Hiking shot up in popularity in 2020 amid movement restrictions. The number of hikes boomed to 171.4% since 2019, with solo hikers increasing by 134.7%.
Part of its popularity is due to its health benefits. For one, it’s a form of physical exercise. It also improves mental health, and it’s perfect as a social activity.
However, the uptick in beginners can be concerning. Some people go into it without learning the risks of hiking.
Anything can happen when you’re on the trail, even if it’s easy. Make sure you’re ready for your hike and emergencies by bringing the essentials. Check out our hiking checklist below for everything you need.
The Ten Essentials
If you’re a beginner, learn about the Ten Essentials before going on trips. It’s a hiking checklist made in the 1930s. An outdoor group called The Mountaineers formalized the list in 1974.
Some trails are pristine and well-marked, but it isn’t true everywhere. Even if it is, you might still lose your way due to accidents or plain carelessness.
For this reason, it’s best to prepare by having some form of navigation. The old-school map and compass combo is your best bet.
A GPS device is handy, but you have to learn how to use it. Your phone’s built-in function is insufficient for adventures.
2. Headlamp and Flashlight
If you’re planning to stay out past sunset, consider bringing a headlamp or flashlight with you. A dazzling view can make any hiker lose track of time, or inclement weather might lessen your visibility.
Again, your phone isn’t enough. It doesn’t last as long as a flashlight. A headlamp is better as it frees up both your hands when you need to scramble over rocky terrain.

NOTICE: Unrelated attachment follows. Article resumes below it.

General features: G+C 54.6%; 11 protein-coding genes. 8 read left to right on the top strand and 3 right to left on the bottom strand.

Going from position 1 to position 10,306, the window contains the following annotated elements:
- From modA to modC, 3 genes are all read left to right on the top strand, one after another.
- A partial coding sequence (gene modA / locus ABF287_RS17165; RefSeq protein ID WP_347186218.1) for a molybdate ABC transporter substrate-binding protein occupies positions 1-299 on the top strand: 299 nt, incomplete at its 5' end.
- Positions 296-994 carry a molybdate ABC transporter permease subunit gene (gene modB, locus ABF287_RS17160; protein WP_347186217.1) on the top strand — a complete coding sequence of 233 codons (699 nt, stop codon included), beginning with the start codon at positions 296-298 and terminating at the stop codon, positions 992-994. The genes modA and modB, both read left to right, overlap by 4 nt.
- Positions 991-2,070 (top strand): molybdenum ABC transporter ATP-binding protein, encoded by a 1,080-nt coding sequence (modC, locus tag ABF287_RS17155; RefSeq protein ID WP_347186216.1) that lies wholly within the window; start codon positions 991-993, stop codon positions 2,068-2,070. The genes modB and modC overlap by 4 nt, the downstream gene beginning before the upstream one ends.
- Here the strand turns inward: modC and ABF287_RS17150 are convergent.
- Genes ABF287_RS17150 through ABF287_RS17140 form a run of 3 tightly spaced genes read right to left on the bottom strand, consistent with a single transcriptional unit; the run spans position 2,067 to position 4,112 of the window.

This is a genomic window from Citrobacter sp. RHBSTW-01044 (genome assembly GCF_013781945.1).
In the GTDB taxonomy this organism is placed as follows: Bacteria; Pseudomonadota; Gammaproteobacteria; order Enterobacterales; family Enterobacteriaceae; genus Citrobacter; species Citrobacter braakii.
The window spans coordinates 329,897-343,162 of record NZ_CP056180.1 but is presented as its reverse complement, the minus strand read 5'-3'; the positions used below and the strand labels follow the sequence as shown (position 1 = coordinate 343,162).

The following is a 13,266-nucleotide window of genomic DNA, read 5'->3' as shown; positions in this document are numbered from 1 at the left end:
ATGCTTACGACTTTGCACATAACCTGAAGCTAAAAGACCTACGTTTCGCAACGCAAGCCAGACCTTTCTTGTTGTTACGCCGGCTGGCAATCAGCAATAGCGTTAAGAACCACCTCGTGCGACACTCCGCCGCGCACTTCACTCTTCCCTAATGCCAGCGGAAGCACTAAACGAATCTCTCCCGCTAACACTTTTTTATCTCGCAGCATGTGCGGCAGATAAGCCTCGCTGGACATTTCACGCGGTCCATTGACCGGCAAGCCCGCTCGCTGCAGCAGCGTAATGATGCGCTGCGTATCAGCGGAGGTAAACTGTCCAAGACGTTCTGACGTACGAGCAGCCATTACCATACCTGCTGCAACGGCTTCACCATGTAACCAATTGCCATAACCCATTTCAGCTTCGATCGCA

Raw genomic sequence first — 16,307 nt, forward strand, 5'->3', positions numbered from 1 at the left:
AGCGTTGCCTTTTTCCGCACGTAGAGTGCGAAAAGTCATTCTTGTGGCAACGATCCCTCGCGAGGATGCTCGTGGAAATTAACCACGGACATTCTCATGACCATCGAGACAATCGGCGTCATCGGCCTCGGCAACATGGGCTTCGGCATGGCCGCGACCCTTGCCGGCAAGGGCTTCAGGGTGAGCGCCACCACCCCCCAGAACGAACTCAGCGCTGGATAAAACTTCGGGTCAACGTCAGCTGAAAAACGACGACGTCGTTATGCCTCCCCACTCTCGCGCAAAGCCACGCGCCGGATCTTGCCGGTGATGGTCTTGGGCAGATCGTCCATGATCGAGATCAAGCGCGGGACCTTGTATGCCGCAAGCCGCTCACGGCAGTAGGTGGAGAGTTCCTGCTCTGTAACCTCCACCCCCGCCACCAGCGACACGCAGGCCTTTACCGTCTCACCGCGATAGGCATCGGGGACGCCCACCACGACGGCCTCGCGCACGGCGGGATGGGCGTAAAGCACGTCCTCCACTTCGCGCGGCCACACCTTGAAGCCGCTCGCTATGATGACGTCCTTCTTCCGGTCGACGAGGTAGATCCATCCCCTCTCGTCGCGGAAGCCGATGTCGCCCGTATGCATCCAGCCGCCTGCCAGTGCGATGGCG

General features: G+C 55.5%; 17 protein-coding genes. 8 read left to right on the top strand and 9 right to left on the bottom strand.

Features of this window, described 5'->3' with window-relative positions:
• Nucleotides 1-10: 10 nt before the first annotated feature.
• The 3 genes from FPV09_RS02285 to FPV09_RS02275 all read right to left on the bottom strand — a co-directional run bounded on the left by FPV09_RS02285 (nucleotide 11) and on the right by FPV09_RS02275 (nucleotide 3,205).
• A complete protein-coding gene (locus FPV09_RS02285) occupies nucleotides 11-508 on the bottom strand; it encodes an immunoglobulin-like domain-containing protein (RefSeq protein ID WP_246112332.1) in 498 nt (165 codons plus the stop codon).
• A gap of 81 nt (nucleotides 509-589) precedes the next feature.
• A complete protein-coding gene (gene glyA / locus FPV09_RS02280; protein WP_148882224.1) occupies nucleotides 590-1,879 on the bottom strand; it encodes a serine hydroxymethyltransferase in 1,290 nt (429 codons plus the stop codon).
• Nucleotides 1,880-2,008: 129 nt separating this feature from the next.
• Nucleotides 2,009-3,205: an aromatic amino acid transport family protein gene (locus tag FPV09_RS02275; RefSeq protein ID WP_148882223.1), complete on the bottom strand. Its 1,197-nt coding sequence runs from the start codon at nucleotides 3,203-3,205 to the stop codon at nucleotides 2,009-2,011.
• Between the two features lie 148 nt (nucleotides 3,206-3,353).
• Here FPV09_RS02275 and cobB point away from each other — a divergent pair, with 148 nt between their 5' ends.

For something longer-lasting, bring a solar-powered lantern. It’s collapsible and requires no batteries to operate.
3. Sun Protection
The sun is both a friend and an enemy. Overexposure can lead to skin cancer, and in hiking, you’re getting a lot of exposure.
Slather on some sunscreen with at least 30 SPF before your trip. Make sure to bring the bottle so you can reapply along the way. Wear protective clothing and a wide-brimmed hat to keep you cool.
While you’re at it, protect your eyes, too. Consider bringing a pair of sunglasses and wearing them when appropriate.
4. First Aid
A first aid kit is a must in every adventurer’s list. You hope you don’t have to use it, but it’s good to have when you need it.
You can always buy a ready-to-go kit, but make sure it has all you need for your trip. A small pack will do for a beginner hike. Bring an extensive one for a multi-day adventure.
Always include insect repellent. Mosquitoes can ruin a trip at best, while bugs may carry diseases at worst.
5. Knife or Multi-Tool
A Swiss army knife is your best friend on hikes. You can use it to cut gauze, kindling, or even open snack packaging.
Bring a gear repair kit, as well, including duct tape, zip ties, and such. These are necessary for quick repairs on the trip.
Bring tools for making fire, even if you’re not planning a campfire. You can’t start a bonfire everywhere you go since it’s illegal in many places. However, it’s better to be ready when the need arises.
Trying to keep warm at night while you’re lost is one of the biggest challenges. It becomes more of an issue if you only intended for a day trip.
Rain and freezing temperatures can make your hike dangerous, as well. Fire can save your life, but make sure to learn how to start it properly.
You don’t always need a full tent. You’re not going to use it on a five-hour hike, and it’s too bulky for an emergency shelter.
Keep is a small tarp or an emergency space blanket at the bottom of your bag. A bivy sack is lightweight and small enough.
The idea is you should have something to protect you against the weather, the ground, and the elements. It’s a must if you have to spend the night out in nature.
8. Extra Food
Always bring more than what you think you need. Have you planned two meals and a snack for your day trip? Double the amount, or at the least, throw in some extra sandwiches and granola bars.